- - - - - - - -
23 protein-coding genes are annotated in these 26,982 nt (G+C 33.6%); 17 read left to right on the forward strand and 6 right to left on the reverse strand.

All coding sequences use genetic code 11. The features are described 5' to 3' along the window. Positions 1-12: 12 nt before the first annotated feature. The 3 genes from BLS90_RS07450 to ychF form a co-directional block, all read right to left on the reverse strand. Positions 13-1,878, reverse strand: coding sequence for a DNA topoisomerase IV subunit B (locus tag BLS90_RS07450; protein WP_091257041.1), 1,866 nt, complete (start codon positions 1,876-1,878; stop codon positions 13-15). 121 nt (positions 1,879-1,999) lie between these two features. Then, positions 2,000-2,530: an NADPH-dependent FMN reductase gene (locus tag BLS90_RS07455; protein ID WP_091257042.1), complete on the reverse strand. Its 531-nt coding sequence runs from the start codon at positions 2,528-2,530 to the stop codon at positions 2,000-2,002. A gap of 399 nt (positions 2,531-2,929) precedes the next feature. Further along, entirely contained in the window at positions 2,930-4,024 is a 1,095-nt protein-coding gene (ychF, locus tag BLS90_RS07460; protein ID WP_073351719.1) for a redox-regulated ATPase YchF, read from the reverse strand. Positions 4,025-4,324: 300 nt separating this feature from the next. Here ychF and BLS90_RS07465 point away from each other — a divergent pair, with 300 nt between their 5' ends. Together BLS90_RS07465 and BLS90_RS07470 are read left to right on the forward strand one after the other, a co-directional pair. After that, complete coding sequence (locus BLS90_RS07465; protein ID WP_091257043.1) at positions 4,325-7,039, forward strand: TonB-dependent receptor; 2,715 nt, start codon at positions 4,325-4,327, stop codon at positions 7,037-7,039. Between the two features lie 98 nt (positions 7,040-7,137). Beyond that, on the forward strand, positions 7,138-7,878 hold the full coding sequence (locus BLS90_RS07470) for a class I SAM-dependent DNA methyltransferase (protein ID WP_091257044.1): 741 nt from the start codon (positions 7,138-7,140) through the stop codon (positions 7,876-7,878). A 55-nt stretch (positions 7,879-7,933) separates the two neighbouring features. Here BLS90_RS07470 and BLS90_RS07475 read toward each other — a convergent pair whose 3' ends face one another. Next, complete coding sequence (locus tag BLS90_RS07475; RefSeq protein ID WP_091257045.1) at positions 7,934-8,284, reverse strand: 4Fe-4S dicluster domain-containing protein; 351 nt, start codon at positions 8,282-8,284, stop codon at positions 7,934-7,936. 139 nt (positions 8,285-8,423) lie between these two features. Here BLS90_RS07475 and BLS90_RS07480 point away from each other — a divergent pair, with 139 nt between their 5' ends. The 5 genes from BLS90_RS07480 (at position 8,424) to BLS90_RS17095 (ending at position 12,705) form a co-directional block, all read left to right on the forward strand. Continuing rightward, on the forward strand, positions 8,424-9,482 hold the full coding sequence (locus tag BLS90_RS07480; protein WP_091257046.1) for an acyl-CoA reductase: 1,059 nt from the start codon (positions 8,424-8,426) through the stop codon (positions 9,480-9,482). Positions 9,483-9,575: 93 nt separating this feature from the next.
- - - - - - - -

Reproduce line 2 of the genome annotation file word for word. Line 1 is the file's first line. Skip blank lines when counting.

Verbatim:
All coding sequences use genetic code 11. The features are described 5' to 3' along the window. Positions 1-12: 12 nt before the first annotated feature. The 3 genes from BLS90_RS07450 to ychF form a co-directional block, all read right to left on the reverse strand. Positions 13-1,878, reverse strand: coding sequence for a DNA topoisomerase IV subunit B (locus tag BLS90_RS07450; protein WP_091257041.1), 1,866 nt, complete (start codon positions 1,876-1,878; stop codon positions 13-15). 121 nt (positions 1,879-1,999) lie between these two features. Then, positions 2,000-2,530: an NADPH-dependent FMN reductase gene (locus tag BLS90_RS07455; protein ID WP_091257042.1), complete on the reverse strand. Its 531-nt coding sequence runs from the start codon at positions 2,528-2,530 to the stop codon at positions 2,000-2,002. A gap of 399 nt (positions 2,531-2,929) precedes the next feature. Further along, entirely contained in the window at positions 2,930-4,024 is a 1,095-nt protein-coding gene (ychF, locus tag BLS90_RS07460; protein ID WP_073351719.1) for a redox-regulated ATPase YchF, read from the reverse strand. Positions 4,025-4,324: 300 nt separating this feature from the next. Here ychF and BLS90_RS07465 point away from each other — a divergent pair, with 300 nt between their 5' ends. Together BLS90_RS07465 and BLS90_RS07470 are read left to right on the forward strand one after the other, a co-directional pair. After that, complete coding sequence (locus BLS90_RS07465; protein ID WP_091257043.1) at positions 4,325-7,039, forward strand: TonB-dependent receptor; 2,715 nt, start codon at positions 4,325-4,327, stop codon at positions 7,037-7,039. Between the two features lie 98 nt (positions 7,040-7,137). Beyond that, on the forward strand, positions 7,138-7,878 hold the full coding sequence (locus BLS90_RS07470) for a class I SAM-dependent DNA methyltransferase (protein ID WP_091257044.1): 741 nt from the start codon (positions 7,138-7,140) through the stop codon (positions 7,876-7,878). A 55-nt stretch (positions 7,879-7,933) separates the two neighbouring features. Here BLS90_RS07470 and BLS90_RS07475 read toward each other — a convergent pair whose 3' ends face one another. Next, complete coding sequence (locus tag BLS90_RS07475; RefSeq protein ID WP_091257045.1) at positions 7,934-8,284, reverse strand: 4Fe-4S dicluster domain-containing protein; 351 nt, start codon at positions 8,282-8,284, stop codon at positions 7,934-7,936. 139 nt (positions 8,285-8,423) lie between these two features. Here BLS90_RS07475 and BLS90_RS07480 point away from each other — a divergent pair, with 139 nt between their 5' ends. The 5 genes from BLS90_RS07480 (at position 8,424) to BLS90_RS17095 (ending at position 12,705) form a co-directional block, all read left to right on the forward strand. Continuing rightward, on the forward strand, positions 8,424-9,482 hold the full coding sequence (locus tag BLS90_RS07480; protein WP_091257046.1) for an acyl-CoA reductase: 1,059 nt from the start codon (positions 8,424-8,426) through the stop codon (positions 9,480-9,482). Positions 9,483-9,575: 93 nt separating this feature from the next.